Regardless, atheism/agnosticism seems to be the political kiss of death, and I suspect many in government either don’t profess what are essentially intellectual positions or, frankly, lie.

“Don’t pray, don’t tell” appears to be the official policy.

The Gallup poll you cite is interesting. Far more people are satisfied with the current religious influence in this country than profess to believe in God. That means many of the atheists/agnostics believe religion has value even though they don’t believe in a Supreme Being.

Posted by: Gerrold at June 7, 2007 12:26 PM
Comment #222535

Opps, I meant to type “‘Don’t pray, don’t tell’ appears to be the unofficial policy.”

Posted by: Gerrold at June 7, 2007 12:30 PM
Comment #222537
Atheism, the denial of the existence of God, is less rational (imo), because how does one prove God does not exist?

I disagree with this perspective, because it’s equivalent to telling a believer that it’s irrational to believe that his or her religion is right and all other religions are wrong.

After all, a Christian is an atheist with respect to all Gods except the God of the Bible. A Muslim is an atheist with respect to all Gods except Allah. If you say it’s not possible for an Atheist to prove that the Christian God doesn’t exist or that Allah doesn’t exist, then how do you believe that it’s possible for a Christian or a Muslim to prove that Zeus doesn’t exist?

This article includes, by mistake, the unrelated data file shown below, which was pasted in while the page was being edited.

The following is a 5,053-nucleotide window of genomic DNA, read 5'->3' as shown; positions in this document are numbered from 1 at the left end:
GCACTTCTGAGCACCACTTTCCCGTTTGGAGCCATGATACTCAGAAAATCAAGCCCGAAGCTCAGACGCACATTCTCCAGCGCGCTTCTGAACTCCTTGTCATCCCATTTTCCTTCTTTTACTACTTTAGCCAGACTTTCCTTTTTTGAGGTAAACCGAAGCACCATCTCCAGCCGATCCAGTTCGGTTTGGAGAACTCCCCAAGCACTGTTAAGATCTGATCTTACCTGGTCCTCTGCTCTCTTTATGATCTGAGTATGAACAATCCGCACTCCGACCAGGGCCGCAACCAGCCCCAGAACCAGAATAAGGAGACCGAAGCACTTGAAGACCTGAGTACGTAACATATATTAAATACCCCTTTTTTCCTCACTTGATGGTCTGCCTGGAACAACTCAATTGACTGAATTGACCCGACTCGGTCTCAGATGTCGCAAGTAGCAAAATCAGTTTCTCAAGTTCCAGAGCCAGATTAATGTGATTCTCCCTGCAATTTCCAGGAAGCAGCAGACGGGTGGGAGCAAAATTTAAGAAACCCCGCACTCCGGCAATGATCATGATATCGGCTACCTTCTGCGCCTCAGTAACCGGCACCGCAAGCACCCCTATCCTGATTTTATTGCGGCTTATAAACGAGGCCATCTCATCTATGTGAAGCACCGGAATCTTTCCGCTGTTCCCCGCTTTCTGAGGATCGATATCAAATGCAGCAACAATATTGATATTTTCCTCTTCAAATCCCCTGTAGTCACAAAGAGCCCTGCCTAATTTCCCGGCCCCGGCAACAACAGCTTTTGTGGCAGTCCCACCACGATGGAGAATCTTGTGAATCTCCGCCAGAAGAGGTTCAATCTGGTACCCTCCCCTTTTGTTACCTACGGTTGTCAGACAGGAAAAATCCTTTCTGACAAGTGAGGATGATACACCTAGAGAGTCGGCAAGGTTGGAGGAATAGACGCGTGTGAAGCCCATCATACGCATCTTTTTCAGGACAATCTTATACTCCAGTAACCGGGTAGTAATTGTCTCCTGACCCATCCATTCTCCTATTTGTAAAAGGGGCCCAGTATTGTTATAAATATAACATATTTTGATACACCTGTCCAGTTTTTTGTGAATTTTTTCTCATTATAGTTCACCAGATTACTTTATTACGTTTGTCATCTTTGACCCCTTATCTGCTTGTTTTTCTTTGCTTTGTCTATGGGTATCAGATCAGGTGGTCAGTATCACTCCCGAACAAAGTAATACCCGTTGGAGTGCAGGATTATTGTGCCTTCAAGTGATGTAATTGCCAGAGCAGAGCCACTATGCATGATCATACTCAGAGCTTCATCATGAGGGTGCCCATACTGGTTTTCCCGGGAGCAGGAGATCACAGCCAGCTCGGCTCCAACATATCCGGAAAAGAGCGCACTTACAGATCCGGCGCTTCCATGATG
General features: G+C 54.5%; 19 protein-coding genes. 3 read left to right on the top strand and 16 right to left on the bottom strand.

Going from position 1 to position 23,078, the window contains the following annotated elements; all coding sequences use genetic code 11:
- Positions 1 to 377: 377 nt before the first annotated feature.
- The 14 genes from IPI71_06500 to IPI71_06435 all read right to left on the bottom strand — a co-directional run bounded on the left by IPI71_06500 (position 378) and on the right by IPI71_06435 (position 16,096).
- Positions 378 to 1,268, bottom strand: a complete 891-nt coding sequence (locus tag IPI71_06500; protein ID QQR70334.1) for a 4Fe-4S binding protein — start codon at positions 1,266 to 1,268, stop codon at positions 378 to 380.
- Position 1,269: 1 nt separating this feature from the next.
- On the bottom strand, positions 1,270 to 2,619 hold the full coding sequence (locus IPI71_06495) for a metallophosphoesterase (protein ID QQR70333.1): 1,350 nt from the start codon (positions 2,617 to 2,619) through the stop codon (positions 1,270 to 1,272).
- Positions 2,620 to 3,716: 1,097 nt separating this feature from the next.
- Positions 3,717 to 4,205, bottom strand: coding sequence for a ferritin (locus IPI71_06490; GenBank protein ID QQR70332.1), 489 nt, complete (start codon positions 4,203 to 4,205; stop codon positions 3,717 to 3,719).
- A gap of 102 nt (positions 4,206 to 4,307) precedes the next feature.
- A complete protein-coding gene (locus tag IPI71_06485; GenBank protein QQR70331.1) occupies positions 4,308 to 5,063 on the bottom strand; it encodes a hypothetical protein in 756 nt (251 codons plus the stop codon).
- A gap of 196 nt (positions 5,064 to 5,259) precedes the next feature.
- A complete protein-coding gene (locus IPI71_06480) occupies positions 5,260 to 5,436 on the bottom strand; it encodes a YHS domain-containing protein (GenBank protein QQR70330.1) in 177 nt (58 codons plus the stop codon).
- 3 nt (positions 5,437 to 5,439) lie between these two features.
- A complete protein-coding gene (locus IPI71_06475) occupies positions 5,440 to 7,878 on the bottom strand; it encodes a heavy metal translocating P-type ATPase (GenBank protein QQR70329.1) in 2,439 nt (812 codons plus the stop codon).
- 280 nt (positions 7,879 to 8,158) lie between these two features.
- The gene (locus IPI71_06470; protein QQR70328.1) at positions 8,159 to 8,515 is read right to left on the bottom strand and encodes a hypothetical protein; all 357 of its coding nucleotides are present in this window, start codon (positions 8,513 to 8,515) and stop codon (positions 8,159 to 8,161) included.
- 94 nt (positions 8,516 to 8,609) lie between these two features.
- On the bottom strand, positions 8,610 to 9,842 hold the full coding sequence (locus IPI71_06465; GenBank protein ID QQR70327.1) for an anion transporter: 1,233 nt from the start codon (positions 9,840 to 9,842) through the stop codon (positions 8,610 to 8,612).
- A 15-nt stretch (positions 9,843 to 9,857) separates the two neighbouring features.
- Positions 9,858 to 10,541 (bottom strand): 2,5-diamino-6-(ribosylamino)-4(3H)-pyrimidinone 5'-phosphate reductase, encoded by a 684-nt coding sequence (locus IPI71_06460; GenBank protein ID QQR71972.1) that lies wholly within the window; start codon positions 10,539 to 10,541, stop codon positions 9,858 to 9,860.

Any believer in a particular religion is almost completely atheist, with the one exception for the deity he or she prefers. How is it so much less tenable to go to the next step?

Posted by: LawnBoy at June 7, 2007 12:34 PM
Comment #222542


You make an interesting point. In fact, Christians and Jews in Rome were often called atheistic because they denied the existence of all other gods except their own God. However, let me phrase this without using the word “rational” or “irrational.” It is a matter of belief that one’s own God exists but others don’t. And I don’t believe it is possible for a Christian or anyone else to prove Zeus doesn’t exist. Do you? What would such a proof look like?

The move from polytheism to monotheism is fascinating history, but not really relevant, I think, to my point.

All I’m saying is that religion is a matter of faith and that, from a logical point of view, admitting there is no way to prove the nonexistence of gods or God is logically valid. Therefore, agnosticism makes more sense to me than atheism.

Posted by: Gerrold at June 7, 2007 1:09 PM
Comment #222543

With the way they act you couldn’t prove it to me that any of our politicians believe in God. If they did they’d sure act a whole heap different than they do.
Anyone can profess to believe anything. But as the old saying goes. The proof is in the pudding. If any of our politicians really believed in any kind of supreme being (Bush included) they wouldn’t be the lying crooks they are.

Posted by: Ron Brown at June 7, 2007 1:17 PM
Comment #222544